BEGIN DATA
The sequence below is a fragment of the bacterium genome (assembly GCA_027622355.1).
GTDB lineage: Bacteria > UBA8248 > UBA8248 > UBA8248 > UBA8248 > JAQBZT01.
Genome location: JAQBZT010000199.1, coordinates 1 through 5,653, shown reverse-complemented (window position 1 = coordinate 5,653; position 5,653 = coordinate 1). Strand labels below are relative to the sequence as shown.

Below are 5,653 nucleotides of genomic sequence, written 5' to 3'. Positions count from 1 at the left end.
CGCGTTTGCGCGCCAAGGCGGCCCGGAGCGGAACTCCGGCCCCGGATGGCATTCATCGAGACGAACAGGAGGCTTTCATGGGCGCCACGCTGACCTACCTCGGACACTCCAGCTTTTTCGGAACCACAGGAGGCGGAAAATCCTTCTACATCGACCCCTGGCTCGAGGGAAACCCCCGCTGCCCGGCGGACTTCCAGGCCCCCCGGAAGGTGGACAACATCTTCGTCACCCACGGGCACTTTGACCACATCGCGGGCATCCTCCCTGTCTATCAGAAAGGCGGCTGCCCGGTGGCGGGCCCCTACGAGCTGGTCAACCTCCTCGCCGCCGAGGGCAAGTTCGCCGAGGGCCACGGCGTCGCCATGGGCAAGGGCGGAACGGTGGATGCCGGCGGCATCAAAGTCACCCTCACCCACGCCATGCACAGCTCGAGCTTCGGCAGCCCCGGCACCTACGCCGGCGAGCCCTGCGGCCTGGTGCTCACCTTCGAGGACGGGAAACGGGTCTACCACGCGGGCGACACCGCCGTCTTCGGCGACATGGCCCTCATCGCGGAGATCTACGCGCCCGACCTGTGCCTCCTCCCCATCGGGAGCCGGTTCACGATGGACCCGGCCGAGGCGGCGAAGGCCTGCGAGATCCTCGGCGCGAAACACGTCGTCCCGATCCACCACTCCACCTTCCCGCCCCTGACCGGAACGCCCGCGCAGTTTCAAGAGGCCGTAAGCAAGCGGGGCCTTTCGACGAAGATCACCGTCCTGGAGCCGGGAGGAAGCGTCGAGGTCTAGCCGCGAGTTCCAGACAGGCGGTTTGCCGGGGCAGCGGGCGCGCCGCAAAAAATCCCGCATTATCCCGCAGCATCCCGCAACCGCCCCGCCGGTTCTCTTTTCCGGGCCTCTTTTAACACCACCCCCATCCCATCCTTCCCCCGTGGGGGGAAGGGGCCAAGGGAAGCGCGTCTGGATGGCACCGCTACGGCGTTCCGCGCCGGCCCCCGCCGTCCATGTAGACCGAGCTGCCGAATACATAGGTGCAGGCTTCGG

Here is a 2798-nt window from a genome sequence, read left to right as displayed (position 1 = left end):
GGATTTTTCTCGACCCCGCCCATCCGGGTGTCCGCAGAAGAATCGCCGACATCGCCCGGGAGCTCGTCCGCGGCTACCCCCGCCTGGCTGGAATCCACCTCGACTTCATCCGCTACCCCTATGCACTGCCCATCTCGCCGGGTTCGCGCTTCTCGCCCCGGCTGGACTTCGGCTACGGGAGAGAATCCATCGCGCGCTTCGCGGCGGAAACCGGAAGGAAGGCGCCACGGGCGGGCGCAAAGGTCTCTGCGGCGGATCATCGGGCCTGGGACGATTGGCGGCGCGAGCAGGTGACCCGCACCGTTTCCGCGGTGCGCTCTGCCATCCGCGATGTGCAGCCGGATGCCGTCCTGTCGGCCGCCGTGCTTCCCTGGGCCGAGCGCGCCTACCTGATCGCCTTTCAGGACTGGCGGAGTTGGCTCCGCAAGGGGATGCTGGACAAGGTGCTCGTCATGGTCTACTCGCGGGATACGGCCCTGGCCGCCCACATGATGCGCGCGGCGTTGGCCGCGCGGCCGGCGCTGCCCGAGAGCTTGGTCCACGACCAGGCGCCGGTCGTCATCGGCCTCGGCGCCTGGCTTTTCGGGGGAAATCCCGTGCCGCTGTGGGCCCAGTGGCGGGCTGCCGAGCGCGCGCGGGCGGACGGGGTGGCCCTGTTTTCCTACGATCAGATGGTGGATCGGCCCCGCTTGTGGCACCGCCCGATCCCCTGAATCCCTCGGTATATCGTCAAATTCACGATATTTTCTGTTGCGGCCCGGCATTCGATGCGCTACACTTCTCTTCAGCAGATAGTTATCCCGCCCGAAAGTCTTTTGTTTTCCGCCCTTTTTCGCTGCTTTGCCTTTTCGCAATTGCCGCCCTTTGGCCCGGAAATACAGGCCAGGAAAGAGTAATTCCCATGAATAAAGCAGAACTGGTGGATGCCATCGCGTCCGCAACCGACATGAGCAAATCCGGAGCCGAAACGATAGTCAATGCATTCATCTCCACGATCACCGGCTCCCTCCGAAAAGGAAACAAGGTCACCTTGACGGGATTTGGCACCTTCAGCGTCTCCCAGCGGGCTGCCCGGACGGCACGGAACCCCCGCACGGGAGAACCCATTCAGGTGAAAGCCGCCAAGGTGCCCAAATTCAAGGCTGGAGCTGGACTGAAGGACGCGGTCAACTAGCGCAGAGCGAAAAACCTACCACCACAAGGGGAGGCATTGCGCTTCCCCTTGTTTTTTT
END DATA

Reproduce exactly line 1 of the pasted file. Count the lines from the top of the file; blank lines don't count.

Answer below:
The sequence below is a fragment of the bacterium genome (assembly GCA_027622355.1).